The possibility that Barak Obama will be the US leader seen to have presided over the death of the two state solution appears to be the driver behind the last minute manoeuvring at the White House to orchestrate something, anything to keep the notion alive. However, the conditions required for a two state solution - a coherent land mass for a Palestinian state, the motivation of both populations and their leadership to make the compromises necessary and an honest broker to mediate - have gone for good. A more positive use of the closing phase of Obama's presidency would be to begin the dramatic recalibration that will be required to reformulate our post two state solution thinking.
The likelihood of a two state solution has declined with every year since the late 90s and became completely untenable over the past five years. The fait accompli of a permanent Jewish presence in the West Bank is now in place. One need drive through the West Bank to see the grand prize awaiting Palestinians holding out for their own state: an incoherent mosaic of settlements and Israeli only roads. Removing 8500 settlers from the middle of Gaza in 2005 does not provide any precedent for what would be required to expel the more than half a million (and rising) settlers from the West Bank. The leadership and motivation for this type of grand action is long gone.
A two state solution remains as little more than a convenient fallacy providing cover for political inaction from the USA, Israel and the Palestinian leaderships. For the aging leadership of Fatah, the Palestinian Authority continues to provide the trappings of power - albeit in a diminished form from the immediate post-Oslo glory days. Palestinians have given up on their leadership and after years of political failure have now reverted to the violent use of kitchen implements as a crude form of resistance. For the Israeli populace, the distrust of Palestinians is now at its lowest levels. Neither population are making any serious demands on their leaderships for a two state solution. Israel of course has played the most complex and dangerous game of all. Despite its bellicose actions and statements to the opposite, it continues to play along with a two state solution. While its settlement program has obliterated the prospect of any Palestinian state, the violent response by a disenfranchised Palestinian population allows it to argue that it has no partner in peace. The final negotiations for a deal are thus always just out of sight. With this cover, Israeli leaders can continue their relentless drive for the lion's share of the West Bank and Jerusalem.
For Washington, the notion that a two state solution continues somewhere on the horizon prevents an airing of any awkward questions about the Israeli occupation and the overwhelming blowback experienced by anyone in the USA foolhardy enough to speak out against the injustice inflicted on Palestinians. Much is made of Obama's growing animosity toward the current Israel leadership and the prospect that he may pursue a deal via the UN Security Council in the coming months. While a symbolic action might be a slap in the face for Netanyahu, conditions in Washington do not provide any prospect of significant follow through. The tough action required by Israel and Palestinian leaders will never be enforced by the USA hence the prospect of failure for any deal.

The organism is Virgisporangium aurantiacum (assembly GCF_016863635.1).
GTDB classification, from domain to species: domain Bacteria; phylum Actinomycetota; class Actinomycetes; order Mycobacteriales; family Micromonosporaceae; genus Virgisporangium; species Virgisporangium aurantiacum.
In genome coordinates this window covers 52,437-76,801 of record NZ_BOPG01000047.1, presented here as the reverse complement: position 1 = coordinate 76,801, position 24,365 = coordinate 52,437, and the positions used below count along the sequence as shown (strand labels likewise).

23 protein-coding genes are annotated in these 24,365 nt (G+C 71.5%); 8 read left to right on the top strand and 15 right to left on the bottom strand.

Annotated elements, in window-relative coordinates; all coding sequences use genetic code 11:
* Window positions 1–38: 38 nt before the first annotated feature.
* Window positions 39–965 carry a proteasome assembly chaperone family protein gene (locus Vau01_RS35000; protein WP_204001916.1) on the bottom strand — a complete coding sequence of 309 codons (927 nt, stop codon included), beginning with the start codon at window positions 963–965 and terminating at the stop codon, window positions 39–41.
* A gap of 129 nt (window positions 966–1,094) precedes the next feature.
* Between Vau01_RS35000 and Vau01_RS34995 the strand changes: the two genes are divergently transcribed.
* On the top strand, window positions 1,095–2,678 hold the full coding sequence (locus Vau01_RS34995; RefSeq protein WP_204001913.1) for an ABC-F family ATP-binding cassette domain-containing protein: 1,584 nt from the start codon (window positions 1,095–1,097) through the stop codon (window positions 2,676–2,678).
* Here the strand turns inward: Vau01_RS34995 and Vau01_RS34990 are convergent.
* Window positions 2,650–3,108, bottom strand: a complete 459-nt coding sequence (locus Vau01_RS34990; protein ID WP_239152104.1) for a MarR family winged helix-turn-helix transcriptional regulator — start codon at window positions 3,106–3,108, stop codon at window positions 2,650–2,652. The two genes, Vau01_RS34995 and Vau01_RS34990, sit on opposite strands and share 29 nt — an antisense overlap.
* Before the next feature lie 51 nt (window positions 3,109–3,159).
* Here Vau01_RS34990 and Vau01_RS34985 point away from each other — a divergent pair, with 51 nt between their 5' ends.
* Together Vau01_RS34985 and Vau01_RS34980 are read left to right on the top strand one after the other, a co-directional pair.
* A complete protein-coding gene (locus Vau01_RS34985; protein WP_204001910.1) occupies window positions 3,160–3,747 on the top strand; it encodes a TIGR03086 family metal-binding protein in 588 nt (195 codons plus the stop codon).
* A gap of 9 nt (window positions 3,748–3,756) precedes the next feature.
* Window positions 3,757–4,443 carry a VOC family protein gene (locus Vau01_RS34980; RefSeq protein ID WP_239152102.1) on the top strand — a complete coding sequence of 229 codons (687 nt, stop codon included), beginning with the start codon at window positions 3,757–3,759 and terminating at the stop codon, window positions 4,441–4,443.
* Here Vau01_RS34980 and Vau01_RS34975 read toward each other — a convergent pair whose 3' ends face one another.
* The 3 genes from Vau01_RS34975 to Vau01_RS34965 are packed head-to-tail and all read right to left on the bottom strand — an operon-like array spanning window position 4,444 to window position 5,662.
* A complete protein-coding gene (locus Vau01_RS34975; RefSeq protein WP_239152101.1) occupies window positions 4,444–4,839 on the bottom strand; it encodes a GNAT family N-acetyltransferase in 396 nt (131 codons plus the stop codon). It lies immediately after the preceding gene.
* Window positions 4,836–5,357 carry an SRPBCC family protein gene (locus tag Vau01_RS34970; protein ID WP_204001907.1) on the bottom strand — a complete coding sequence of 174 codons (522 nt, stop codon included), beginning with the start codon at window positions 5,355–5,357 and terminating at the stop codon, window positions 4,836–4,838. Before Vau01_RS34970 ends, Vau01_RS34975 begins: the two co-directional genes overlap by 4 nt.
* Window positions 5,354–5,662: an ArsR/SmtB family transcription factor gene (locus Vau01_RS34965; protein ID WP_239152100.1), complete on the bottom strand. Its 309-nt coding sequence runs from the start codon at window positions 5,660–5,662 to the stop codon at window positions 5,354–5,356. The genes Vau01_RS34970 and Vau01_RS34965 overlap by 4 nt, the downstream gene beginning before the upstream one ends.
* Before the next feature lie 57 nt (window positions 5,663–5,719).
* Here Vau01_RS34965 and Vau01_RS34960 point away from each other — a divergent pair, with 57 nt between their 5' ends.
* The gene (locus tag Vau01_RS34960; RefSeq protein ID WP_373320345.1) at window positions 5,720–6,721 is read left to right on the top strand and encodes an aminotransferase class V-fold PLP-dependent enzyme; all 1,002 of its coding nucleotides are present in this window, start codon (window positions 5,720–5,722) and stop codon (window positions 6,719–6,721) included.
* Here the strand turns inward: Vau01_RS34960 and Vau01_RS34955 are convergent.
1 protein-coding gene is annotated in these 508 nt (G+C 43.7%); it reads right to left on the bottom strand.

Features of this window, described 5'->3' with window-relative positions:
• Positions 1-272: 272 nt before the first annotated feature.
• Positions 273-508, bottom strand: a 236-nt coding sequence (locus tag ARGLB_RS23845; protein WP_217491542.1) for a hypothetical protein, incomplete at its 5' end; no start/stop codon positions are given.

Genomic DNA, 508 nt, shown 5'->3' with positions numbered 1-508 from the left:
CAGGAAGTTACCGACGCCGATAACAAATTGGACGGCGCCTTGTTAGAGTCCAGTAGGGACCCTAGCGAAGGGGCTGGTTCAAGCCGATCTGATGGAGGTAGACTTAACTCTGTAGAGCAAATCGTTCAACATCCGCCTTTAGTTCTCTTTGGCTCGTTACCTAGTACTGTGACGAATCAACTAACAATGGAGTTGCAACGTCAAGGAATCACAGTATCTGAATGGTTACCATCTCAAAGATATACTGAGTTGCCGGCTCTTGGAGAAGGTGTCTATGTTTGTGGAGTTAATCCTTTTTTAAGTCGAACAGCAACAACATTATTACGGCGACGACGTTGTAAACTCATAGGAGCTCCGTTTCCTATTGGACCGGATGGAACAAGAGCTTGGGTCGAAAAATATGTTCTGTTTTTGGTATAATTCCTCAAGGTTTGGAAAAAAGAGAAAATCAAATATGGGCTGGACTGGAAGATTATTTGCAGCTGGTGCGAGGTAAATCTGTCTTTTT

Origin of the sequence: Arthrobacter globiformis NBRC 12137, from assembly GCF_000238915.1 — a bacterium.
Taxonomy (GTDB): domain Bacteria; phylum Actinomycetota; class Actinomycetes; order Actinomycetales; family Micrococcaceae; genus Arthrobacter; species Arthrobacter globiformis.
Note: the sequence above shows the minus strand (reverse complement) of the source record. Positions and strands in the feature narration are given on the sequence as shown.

Ultimately this conflict will be resolved by simple demographics: a growing Arab population over time becoming the majority. If Gaza is included in the count this reality is almost with us. Even if Gaza is excluded from the equation, the Arab population within Israel, the West Bank and Jerusalem will overtake the Jewish population over the next couple of decades.
Over time a Jewish minority will be just as untenable as Apartheid South Africa. A new binary state will ultimately have to be formed between the Mediterranean and the Jordan River made up of Jews and Arabs. Until this time the crisis will grind on: we will continue to see a cruel occupation in the West Bank and a brutal blockade of Gaza, triggering further terror as a result. The unresolved conflict will remain a festering wound infecting the entire region. Watching this ongoing hopelessness will continue to be difficult and will prompt calls for a political settlement. The notion of a two state solution should however form no further part of these discussions. A more sensible course of action in the last days of Obama's presidency would be to begin nurturing the prospect of this new nation now - preparing both populations for what will come because of past inaction. A realisation by both parties that the international community is not entertaining the old notions any further will focus the attention of both the Palestinian and Israeli leaderships. The changing focus should start with a dismantling of the Palestinian Authority and calls under international law for Israel to assume fully its responsibilities to Palestinians as the occupying power. It is time for humanitarian and development agencies and key donors to accept that the more optimistic days of the Oslo Accords are behind us and the formation of a Palestinian state is now an impossibility. With this recognition should come a recasting of many policy positions and funding programs that go toward reinforcing the myth of a two state solution.
It is impossible to predict how events will unfold - perhaps a leader with the vision and bravery of Mandela will emerge to steer us through the difficulties. Regardless, the birth of a new binary nation will see upheaval, chaos and bloodshed but it is now inevitable. Obama can can either chose to continue with the illusion of two states or start the difficult journey for a lasting settlement.